The second series of His Dark Materials has been welcomed by critics, but many have said it is weaker than the first.
The launch episode of the second season, titled The City of Magpies, was watched by an average of 4.4 million viewers on Sunday evening.
The Independent's Ed Cumming said: "It looks great, it's robustly made, and there are great actors everywhere, occupying well-built universes.
"But it doesn't inspire as much wonder as it ought to."
In a three-star review, he added: "Viewers who've invested in the series won't stop now. For a series about magical worlds, aimed at younger viewers, however, there's not quite enough magic."
Cumming said that some elements of the books had been lost while being adapted for the BBC One drama.
"The daemons never quite replicate the humour and self-doubt they convey in the books. It's a missed opportunity: what better device could there be for representing the novelistic inner voice on screen?"
Set in an alternative reality - the deserted city of Cittagazze - the drama is based on The Subtle Knife, the second book in Pullman's trilogy.
In the version of Britain depicted in the series, every character is accompanied by a daemon - a physical manifestation of their soul that takes the form of an animal.
The second series of His Dark Materials was filmed at the same time as the first, and was therefore unaffected by the Covid-19 pandemic.
However, an additional standalone episode which was due to be shot earlier this year had to be scrapped.
The new series stars Dafne Keen and Amir Wilson as Lyra and Will, alongside Ruth Wilson, Andrew Scott and Clarke Peters.
The first of series two's seven episodes was awarded just two stars by The Telegraph's Anita Singh.
"If you are a newcomer looking for lockdown solace in an autumn drama, give this one a miss," she wrote. "It is aimed squarely at those who are familiar with the story from Philip Pullman's bestselling books, and who remember well the details of series one.
"For avid Pullman fans, the series might be a treat. The problem for the rest of us is that it lacks both the novelty of series one and the exciting narrative - it now feels very dense, which works well in a novel but less so in a TV series."
She concluded: "Perhaps it will pick up in future episodes. It is a fine children's drama, albeit one in a prime-time Sunday night slot and with scenes too frightening for younger kids. But what was once event TV is now a middling fantasy."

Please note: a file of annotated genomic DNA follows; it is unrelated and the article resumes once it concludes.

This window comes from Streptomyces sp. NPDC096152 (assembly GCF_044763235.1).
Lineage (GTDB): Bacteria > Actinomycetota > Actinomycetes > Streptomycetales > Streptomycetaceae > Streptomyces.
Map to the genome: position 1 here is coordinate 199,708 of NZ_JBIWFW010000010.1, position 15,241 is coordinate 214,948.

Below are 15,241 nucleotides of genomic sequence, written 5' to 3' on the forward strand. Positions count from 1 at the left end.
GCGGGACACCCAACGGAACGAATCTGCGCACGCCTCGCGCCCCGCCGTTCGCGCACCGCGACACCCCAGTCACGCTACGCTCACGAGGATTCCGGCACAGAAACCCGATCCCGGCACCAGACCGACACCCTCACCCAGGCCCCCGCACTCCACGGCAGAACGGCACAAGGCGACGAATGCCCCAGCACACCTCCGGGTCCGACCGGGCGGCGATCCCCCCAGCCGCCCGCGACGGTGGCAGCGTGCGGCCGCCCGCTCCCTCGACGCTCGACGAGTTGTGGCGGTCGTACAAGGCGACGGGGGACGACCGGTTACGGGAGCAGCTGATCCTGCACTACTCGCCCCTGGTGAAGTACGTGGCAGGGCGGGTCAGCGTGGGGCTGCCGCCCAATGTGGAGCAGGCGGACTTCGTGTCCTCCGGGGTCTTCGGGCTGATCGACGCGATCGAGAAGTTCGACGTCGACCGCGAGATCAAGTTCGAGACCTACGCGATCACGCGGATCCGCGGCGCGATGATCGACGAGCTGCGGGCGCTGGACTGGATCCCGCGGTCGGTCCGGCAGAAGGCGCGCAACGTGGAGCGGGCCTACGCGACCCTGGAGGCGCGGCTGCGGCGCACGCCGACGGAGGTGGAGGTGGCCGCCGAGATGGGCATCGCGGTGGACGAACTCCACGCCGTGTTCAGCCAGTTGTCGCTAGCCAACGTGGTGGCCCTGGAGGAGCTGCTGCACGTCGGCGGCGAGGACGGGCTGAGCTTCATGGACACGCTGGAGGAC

The Guardian's Stuart Jeffries was much more enthusiastic, awarding the episode four stars.
"We are now in uncharted waters," he noted. "The 2007 Nicole Kidman-Daniel Craig film adaptation of the first book of the trilogy was deemed, after performing badly at the US box office, to warrant no sequels.
"The BBC, by contrast, is seeing the epic drama through from the opening glass of tokay to the concluding moment, when Lyra's daemon mutates into a pine marten. This gives the director, Tom Hooper, free rein to imagine what Pullman's worlds look like, and most of what he imagines works well."
Thomas Barrie of GQ was also positive about the second series, commenting that it "continues to tread a really good, really fine line between the adult and the child-friendly".
"There's often a sense of genuine peril, but His Dark Materials never leans too far into the potentially very violent moments of Pullman's books," he continued.
"This isn't the sort of easy series you can write without thinking about it in great depth (The Golden Compass film tried to do that by turning it into an action-adventure film, which it isn't really). That the Beeb has managed to even bring it to the screen is an achievement; that it's so sensitively done and true to the original material is a towering success."
According to Louisa Mellor from Den of Geek, The City of Magpies was "a confident opener on an impressive scale".
"It keeps the momentum of the finale going while leaving enough space around Lyra and Will's first meeting to let us get close to them before they're swept up by the plot," she said.
"Outside, the storm clouds of Destiny, a Mighty Battle, and all that capital letter fantasy stuff are swirling, but the cautiously developing intimacy of those two gives us that all-important emotional reason to take their side in the fight to come.
The first series of His Dark Materials received rave reviews from critics, who called it "lavish", "epic" and "gorgeously realised".